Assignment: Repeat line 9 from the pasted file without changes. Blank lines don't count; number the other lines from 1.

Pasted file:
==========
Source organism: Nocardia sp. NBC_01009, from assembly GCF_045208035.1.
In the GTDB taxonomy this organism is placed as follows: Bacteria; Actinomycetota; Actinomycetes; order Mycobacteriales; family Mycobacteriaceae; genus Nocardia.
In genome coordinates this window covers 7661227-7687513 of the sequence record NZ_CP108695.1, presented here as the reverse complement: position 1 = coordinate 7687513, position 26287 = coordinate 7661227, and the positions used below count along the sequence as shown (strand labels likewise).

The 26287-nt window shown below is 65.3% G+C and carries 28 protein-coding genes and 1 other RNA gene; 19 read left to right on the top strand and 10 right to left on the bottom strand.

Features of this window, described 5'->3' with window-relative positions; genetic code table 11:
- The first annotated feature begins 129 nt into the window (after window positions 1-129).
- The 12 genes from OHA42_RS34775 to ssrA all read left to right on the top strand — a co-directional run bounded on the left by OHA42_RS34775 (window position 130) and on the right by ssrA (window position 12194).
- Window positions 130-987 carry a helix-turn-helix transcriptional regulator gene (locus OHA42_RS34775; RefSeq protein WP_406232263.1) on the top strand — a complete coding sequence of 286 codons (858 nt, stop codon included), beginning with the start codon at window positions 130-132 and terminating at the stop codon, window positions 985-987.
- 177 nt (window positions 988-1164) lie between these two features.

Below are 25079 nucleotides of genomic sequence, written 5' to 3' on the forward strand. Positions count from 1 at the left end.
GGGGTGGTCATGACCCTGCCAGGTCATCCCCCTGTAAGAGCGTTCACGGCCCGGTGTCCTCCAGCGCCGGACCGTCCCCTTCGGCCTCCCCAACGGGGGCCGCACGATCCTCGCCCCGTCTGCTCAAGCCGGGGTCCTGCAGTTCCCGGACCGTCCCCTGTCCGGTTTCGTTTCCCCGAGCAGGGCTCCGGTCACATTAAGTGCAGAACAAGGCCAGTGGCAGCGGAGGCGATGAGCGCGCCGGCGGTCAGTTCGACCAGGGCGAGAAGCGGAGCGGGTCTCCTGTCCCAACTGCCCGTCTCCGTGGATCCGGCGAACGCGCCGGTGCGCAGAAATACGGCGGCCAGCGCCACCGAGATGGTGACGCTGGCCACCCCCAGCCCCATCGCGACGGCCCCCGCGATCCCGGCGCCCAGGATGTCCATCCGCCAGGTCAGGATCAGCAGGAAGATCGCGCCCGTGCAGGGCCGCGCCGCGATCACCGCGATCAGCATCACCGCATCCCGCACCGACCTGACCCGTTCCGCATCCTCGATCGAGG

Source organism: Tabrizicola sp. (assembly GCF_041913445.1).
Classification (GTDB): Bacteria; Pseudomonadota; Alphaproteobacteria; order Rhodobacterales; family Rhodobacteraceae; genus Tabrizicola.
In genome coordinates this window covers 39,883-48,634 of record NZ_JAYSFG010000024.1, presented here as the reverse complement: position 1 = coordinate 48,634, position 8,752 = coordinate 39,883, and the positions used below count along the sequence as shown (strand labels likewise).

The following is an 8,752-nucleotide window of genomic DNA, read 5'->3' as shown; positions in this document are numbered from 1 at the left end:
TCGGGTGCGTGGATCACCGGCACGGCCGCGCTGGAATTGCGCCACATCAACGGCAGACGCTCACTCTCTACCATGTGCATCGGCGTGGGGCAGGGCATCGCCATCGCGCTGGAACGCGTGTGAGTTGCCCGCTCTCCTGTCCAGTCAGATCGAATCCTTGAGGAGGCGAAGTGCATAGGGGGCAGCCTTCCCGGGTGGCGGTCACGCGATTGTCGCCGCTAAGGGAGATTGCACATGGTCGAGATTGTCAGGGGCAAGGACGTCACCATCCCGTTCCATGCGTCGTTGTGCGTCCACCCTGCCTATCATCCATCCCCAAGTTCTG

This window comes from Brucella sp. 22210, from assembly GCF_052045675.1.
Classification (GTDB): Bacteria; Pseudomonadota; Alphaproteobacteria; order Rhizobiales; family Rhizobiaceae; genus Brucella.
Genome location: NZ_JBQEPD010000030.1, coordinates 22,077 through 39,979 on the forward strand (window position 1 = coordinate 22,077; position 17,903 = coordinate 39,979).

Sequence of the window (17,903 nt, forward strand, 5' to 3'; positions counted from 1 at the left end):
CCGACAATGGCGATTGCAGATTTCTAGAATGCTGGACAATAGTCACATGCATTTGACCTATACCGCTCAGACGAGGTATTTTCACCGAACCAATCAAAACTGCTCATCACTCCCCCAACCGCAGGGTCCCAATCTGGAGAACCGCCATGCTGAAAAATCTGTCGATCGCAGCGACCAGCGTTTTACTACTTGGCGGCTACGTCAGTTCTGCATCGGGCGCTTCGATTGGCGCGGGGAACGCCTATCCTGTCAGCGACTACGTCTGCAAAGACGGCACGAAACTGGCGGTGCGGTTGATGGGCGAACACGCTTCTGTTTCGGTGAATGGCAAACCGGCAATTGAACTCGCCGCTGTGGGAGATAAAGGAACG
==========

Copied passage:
- 177 nt (window positions 988-1164) lie between these two features.